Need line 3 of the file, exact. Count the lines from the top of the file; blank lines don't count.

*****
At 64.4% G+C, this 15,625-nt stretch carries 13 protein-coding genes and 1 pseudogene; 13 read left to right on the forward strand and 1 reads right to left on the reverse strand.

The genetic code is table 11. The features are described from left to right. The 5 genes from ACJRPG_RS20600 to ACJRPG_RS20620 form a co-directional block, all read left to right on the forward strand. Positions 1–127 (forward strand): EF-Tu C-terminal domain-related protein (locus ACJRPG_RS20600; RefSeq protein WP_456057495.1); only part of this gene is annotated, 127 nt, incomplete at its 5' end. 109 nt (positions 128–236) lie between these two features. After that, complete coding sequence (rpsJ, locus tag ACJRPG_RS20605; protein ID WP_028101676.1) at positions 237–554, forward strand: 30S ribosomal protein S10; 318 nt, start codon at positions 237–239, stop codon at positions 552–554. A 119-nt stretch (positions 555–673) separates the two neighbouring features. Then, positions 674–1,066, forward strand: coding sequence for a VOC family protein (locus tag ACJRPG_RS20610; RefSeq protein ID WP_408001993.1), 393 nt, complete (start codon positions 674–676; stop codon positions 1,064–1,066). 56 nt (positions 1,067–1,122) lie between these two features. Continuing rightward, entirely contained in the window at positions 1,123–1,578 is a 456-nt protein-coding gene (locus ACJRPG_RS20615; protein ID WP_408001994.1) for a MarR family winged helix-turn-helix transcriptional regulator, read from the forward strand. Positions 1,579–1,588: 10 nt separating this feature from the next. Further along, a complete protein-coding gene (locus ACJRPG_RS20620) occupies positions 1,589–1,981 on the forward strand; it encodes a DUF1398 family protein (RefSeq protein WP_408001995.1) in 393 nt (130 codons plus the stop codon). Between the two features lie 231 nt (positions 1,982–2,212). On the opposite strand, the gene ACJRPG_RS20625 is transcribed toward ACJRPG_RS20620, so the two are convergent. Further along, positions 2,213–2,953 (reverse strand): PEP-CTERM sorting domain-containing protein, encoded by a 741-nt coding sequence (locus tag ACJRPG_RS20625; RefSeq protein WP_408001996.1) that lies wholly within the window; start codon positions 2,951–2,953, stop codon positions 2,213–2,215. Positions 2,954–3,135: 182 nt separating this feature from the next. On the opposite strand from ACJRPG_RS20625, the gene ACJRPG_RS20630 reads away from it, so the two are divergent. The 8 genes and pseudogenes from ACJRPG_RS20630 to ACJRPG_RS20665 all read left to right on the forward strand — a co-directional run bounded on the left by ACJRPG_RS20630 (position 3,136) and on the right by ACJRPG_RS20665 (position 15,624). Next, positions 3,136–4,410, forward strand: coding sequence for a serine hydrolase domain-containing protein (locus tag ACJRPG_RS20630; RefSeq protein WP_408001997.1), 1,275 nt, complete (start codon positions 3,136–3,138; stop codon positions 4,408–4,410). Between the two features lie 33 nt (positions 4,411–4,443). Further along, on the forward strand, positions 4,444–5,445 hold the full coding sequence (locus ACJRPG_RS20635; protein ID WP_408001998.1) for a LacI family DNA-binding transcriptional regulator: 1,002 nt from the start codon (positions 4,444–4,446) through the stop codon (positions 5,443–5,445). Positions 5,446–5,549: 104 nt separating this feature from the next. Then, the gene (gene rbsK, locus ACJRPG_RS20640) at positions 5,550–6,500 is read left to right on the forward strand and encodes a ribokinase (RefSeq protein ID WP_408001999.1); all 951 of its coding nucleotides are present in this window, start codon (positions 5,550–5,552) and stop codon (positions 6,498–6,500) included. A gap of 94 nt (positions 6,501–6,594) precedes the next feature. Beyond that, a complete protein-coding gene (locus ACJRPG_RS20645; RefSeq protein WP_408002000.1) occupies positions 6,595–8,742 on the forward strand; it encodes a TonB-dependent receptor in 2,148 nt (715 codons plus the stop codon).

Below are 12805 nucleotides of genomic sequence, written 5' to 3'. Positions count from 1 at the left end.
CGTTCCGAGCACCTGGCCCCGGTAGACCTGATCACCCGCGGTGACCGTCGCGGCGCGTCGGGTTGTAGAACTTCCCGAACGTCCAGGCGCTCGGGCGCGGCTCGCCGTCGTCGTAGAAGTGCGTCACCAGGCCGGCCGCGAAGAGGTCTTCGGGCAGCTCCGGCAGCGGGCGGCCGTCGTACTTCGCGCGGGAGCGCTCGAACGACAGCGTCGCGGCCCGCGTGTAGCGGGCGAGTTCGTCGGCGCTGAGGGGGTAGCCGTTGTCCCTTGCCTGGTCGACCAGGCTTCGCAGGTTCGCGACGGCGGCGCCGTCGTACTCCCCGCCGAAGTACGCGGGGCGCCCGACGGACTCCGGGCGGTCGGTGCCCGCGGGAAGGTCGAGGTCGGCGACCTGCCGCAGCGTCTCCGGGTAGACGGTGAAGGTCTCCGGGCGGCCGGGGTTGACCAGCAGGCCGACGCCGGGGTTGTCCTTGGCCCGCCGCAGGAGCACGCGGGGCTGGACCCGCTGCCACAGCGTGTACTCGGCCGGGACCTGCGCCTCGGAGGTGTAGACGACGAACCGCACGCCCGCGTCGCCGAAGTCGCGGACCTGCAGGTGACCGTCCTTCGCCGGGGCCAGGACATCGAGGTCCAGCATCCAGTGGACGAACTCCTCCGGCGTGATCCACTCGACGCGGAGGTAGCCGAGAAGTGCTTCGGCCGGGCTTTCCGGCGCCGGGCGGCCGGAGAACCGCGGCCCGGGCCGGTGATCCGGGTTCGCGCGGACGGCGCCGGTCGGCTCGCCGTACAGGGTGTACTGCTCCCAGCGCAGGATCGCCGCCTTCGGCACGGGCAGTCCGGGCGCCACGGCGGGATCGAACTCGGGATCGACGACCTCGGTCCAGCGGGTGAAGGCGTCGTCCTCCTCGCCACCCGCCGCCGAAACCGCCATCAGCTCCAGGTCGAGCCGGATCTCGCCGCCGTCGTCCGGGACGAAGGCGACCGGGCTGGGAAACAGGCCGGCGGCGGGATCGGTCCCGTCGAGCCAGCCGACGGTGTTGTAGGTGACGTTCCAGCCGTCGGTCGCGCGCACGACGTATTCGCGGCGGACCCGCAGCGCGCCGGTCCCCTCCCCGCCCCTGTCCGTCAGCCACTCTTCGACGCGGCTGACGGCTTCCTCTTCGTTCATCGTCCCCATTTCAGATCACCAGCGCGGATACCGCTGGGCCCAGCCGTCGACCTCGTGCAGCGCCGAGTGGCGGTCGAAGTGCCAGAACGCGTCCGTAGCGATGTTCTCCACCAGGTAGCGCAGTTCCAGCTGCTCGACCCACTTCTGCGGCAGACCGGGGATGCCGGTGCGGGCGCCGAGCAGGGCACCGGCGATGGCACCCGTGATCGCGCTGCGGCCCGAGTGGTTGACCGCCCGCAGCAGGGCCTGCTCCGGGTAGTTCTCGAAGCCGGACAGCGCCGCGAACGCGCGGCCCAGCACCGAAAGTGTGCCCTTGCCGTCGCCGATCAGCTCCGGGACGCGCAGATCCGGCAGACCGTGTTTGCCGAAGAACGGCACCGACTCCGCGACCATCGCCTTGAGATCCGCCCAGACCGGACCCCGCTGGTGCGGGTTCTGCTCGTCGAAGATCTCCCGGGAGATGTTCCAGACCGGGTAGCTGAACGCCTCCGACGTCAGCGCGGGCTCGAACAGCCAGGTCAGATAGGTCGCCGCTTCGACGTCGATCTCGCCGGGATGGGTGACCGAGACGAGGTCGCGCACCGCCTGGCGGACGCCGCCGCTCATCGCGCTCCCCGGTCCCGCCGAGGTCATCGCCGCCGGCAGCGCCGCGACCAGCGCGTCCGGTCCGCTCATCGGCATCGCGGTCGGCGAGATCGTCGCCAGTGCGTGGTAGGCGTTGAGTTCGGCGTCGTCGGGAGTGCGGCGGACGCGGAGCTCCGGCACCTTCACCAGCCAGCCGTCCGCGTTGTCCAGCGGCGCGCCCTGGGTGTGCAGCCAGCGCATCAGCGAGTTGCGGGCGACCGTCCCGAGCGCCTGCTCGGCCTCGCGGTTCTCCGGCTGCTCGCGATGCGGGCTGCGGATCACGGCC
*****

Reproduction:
Below are 12805 nucleotides of genomic sequence, written 5' to 3'. Positions count from 1 at the left end.